Just as we do in drug interdiction, we rely on technological innovation, unified command and control, and partnerships with other agencies, such as CBP Office of Air and Marine, to counter alien smuggling. In Coast Guard Sector San Juan, the effective interdiction of smuggling vessels in the Mona Passage and the deployment of a mobile biometrics capability on 110-foot patrol boats, combined with interagency support for prosecution, has proven extremely effective in reducing the flow of illegal migration in that location.
In 2006, the Coast Guard approached US-VISIT with a proposal to undertake a joint Proof of Concept in partnership with CBP that focused on collecting biometrics at sea. Since Nov. 17, 2006, the Coast Guard has been using biometrics to make positive identification of migrants interdicted within the Mona Passage. On April 15, 2008, the Coast Guard expanded the use of this capability to include biometrics collection aboard patrol boats operating in and around South Florida. Prior to biometric collection, there were very few prosecutions for illegal migrant activity across the Mona Passage. The Coast Guard’s use of biometric technology, in cooperation with our key partners (CBP, U.S. Immigration and Customs Enforcement (ICE), DOJ, and the Dominican Navy) has significantly improved the success for the migrant interdiction mission. We have seen an 80 percent reduction in the maritime migrant flow through the Mona Passage, collected over 2,700 biometric signatures, of which over 700 were found to have criminal records. Approximately 330 successful prosecutions have resulted from this program.
This impact would not have been possible without our partners, including CBP Office of Air and Marine, participating in a unified command and control concept now called the Caribbean Border Interagency Group (CBIG). CBIG works because each agency involved has committed its intelligence, maritime, and air assets to the unified command at Coast Guard Sector San Juan. It is the Coast Guard’s experience that a unified command across a specified joint operations area, such as the Mona Passage, with integration of intelligence, situational awareness, operational picture, and enforcement functions, will result in maximum effectiveness from available resources. This unified operating concept, coupled with coordinated detention, removal, repatriation, and prosecutions ashore, indeed has proven very effective. These partnerships also exist in other locations to counter other threats. The South Florida Maritime Border Interagency Group is similar in organizational structure, with the same outstanding results combating smugglers that operate in and around the Florida Straits. Both efforts are similar in concept, though smaller in scale, to JIATFs South and West.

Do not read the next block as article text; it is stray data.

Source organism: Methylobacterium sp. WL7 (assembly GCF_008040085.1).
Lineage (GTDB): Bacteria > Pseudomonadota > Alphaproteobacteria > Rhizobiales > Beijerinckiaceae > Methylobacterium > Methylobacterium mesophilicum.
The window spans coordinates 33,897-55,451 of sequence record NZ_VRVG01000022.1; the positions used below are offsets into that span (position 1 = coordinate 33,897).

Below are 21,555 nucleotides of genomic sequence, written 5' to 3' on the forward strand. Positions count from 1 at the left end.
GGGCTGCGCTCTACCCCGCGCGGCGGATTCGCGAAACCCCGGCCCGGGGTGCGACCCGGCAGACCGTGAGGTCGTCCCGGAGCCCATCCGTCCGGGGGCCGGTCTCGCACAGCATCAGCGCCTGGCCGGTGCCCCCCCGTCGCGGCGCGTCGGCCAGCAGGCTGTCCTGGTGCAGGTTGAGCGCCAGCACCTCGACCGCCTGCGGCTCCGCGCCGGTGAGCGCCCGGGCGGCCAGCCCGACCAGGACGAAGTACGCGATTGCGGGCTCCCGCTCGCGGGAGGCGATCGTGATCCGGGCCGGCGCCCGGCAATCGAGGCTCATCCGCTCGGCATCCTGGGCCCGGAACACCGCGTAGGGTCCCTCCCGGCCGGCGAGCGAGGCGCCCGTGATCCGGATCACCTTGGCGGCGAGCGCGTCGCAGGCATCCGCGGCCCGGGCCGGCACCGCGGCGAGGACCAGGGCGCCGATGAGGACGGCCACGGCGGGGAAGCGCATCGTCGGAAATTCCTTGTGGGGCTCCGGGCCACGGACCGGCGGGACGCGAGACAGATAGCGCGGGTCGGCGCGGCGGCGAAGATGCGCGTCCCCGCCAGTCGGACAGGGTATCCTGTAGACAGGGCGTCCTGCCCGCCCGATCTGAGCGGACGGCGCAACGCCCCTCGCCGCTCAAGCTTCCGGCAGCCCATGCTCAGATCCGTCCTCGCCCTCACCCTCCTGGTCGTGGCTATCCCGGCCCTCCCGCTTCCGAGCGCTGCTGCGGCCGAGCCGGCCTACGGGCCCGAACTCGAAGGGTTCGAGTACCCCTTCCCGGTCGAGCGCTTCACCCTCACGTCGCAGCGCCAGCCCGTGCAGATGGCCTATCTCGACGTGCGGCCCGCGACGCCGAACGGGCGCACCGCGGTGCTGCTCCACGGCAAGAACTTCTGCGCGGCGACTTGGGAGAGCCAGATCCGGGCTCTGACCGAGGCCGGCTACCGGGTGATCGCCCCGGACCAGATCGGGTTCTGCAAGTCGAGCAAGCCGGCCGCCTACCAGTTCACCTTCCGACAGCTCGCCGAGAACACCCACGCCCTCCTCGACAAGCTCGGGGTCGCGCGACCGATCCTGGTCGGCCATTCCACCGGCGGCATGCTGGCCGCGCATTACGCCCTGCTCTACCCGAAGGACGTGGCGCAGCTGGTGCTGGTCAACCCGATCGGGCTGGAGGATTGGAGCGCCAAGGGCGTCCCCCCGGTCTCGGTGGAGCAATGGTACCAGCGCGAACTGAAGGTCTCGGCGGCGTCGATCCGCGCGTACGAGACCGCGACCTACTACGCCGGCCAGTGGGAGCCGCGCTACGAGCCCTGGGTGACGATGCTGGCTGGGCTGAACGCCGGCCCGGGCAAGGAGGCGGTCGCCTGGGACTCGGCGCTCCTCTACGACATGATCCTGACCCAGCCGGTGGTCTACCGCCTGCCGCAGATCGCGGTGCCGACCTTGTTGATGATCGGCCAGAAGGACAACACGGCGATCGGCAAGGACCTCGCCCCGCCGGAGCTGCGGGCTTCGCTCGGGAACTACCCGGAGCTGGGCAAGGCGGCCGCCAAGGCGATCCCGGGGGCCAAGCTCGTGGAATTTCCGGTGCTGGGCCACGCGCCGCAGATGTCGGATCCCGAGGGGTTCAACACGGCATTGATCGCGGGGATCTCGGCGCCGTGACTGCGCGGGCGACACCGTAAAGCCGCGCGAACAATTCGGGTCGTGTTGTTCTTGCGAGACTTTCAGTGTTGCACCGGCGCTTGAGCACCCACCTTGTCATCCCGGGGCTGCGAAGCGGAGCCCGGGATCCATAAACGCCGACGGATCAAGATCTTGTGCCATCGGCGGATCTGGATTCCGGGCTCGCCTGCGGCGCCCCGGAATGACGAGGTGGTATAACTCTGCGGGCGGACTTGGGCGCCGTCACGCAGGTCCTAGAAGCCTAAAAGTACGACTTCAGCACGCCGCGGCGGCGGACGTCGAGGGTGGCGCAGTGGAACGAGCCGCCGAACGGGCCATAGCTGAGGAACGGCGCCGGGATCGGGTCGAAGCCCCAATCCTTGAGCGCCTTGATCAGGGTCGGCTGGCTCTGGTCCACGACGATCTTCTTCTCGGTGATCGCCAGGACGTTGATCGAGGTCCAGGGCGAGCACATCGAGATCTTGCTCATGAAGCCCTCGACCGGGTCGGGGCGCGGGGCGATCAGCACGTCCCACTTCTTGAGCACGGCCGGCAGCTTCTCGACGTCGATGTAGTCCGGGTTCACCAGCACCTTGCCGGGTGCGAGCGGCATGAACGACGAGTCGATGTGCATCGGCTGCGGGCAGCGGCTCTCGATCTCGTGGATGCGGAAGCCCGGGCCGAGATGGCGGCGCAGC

Like drug traffickers, migrant smugglers have also profited from technological innovations, particularly high-speed, multi-engine, go-fast boats. Go-fast smuggling vessels have replaced rafts and rusticas as the preferred mode of transportation due to their increased probability of success. We estimate that the rate of success for a raft or rustica is never better than 50 percent and generally 25 percent or lower. By comparison, the rate of success for a go-fast vessel operated by a migrant smuggling organization is estimated at 70 percent. Migrant smuggling via go-fast vessels is a multi-million dollar enterprise that brings thousands of undocumented aliens to the U.S. at prices of up to $10,000 per person.
To address this threat, the DHS Boat Commodity Council jointly procured and deployed high speed pursuit boats, with crews trained in employing warning shots and disabling fire against non-compliant smuggling vessels. The Boat Commodity Council was established shortly after DHS was formed to foster a close working relationship between DHS components that operate boats, and to develop procedures to optimize efficiencies. The Boat Commodity Council is co-chaired by the Coast Guard and CBP Office of Air and Marine.